Waiting out slump, Walker reconnects
Discussing the offensive slump he endured for nearly two months, Red Sox second baseman Todd Walker is certain of two things: when it began and when it ended. In his mind, the rest remains conjecture, coincidence, and bad luck. He cannot tell you why a career-high 20-game hitting streak suddenly turned into a stretch of futility. He cannot tell you why hard-hit balls found a fielder's glove rather than a gap.
As far as Walker was concerned, it was never about mechanics. The slump started unexpectedly after Walker hit two home runs in a Sunday afternoon game against the Florida Marlins June 29. In his first at-bat in the next game, in Tampa against the Devil Rays, Walker remembers hitting a ball hard to center where it was caught at the wall by Rocco Baldelli. Walker went 1 for 6 -- his single tied the game in the ninth, a game the Sox lost in the 11th -- and that's how innocently the slump began.
Looking back, the only issue Walker can point to is patience at the plate. But going 29 for 159 (.182) in 38 games from July 1 to Aug. 19 and being bumped from second in the batting order to eighth can teach a player a lot about patience.
"If there was one fault that I was having, it was probably not seeing enough pitches, which is what we talked about," said Walker. "Then, it was probably a confidence thing later in the whole deal. Those are the only two things. It wasn't anything technical.
"That's what is kind of confusing because you're doing the same things you had done before when you were getting hits. Now, all of a sudden, it's not working. It's confusing because you don't know what to do. But you just keep swinging. That's what you always hear. You hear it so much you get sick of it. But you just keep swinging and eventually good things happen."
And they have. Walker is hitting .310 (9 for 29) over his last six games with three doubles, four RBIs, and six runs.
According to Walker, his slump officially ended when he replaced an injured Damian Jackson against the A's last Wednesday. In his first at-bat, Walker sent a grounder down the third base line. Oakland third baseman Eric Chavez caught the ball, but Walker beat the throw to first. After coming in as a defensive replacement, he finished the game 1 for 3. The next day Walker was moved back to the second spot in the order and the Red Sox went on a winning streak that ended last night after five games.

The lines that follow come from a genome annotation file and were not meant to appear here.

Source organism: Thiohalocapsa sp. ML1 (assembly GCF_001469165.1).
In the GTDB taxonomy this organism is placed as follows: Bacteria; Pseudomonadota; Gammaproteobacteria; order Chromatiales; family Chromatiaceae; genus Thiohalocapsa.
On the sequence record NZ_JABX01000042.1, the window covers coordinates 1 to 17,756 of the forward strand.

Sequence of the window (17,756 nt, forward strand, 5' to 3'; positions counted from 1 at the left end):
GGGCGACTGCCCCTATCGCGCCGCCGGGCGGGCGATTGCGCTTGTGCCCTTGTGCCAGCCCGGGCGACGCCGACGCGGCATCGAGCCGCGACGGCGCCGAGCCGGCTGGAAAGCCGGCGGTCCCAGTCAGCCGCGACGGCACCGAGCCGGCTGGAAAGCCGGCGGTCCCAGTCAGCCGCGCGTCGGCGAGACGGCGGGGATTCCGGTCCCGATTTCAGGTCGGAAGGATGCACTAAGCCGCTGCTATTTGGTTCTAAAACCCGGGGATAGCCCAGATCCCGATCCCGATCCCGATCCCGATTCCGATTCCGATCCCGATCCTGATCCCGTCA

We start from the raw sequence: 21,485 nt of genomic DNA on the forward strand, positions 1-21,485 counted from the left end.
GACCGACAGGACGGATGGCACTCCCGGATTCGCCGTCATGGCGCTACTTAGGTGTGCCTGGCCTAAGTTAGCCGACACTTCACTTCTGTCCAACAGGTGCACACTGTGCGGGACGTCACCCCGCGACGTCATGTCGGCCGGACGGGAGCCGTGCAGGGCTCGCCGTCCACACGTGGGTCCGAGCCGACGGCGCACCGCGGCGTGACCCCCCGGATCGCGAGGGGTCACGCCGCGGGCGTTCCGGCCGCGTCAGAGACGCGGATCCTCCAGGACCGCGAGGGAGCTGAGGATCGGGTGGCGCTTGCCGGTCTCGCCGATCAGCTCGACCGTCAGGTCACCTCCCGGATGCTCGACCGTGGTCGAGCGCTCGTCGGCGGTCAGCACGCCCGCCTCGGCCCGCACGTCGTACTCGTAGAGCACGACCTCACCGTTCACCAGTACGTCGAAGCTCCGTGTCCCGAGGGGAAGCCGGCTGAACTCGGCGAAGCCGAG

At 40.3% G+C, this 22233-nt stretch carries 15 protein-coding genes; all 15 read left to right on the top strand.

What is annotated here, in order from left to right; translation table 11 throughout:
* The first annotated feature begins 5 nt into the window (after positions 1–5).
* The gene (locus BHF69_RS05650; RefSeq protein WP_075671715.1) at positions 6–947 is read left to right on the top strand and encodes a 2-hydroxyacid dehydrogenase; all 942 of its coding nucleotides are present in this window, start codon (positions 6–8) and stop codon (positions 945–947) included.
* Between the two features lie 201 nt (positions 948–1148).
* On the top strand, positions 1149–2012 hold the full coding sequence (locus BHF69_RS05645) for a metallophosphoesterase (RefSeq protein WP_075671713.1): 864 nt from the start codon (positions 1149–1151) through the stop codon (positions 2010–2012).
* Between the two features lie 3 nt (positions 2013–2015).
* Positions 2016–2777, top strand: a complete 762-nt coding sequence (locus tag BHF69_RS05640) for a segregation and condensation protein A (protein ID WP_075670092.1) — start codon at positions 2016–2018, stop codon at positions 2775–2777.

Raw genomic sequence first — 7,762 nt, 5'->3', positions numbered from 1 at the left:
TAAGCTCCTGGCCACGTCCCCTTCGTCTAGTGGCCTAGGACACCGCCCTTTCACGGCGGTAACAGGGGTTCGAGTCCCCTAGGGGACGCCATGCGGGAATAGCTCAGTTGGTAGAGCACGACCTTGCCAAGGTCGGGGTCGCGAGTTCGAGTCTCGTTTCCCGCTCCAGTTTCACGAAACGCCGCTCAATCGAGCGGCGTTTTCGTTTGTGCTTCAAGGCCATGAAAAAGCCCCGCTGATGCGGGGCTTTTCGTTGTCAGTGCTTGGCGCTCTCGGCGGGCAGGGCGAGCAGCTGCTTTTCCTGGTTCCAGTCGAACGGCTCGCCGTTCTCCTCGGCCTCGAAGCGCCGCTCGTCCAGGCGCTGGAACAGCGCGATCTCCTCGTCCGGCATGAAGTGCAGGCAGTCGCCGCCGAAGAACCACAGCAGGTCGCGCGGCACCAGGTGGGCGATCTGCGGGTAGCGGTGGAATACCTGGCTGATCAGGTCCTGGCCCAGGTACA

Coincidence? Maybe. But Walker believes Boston is more comfortable with a lineup like the one that started the season. He is certainly more comfortable batting second.
"It's more coincidence than anything that I started feeling comfortable again in the 2-hole," said Walker. "That's the best answer I can give. I don't think because I got put down in the 2-hole that automatically the hits started falling for me. Everybody goes through slumps, but for me personally, what happens is I start hitting balls hard and they're all at people. Then, the ones that I don't hit hard, I'm out. Then, I start to think about it a little too much.
"But overall, I think now I'm having some balls fall in for me. You don't have five good at-bats every game.
"So the balls that you hit hard, you need to fall in for you. Now, it's happening a little bit and before it wasn't."
During his slump, Walker consulted hitting coach Ron Jackson, general manager Theo Epstein, and teammate Nomar Garciaparra. Each provided a different perspective and helped restore Walker's confidence. Epstein talked about numbers: how many pitches the lefthanded batter saw when he hit well vs. how many pitches he saw when he hit poorly. Garciaparra preached the importance of maintaining the same routine at the plate.
"Nomar and I talked a lot about it," said Walker. "It's basically working the process. You go up every at-bat and work the process. You just assume and hope that things take care of themselves and they do. I've just been working the process, which is taking more pitches, seeing them better, keeping my right shoulder in, all the things I know are the right things to do."
© Copyright 2003 Globe Newspaper Company.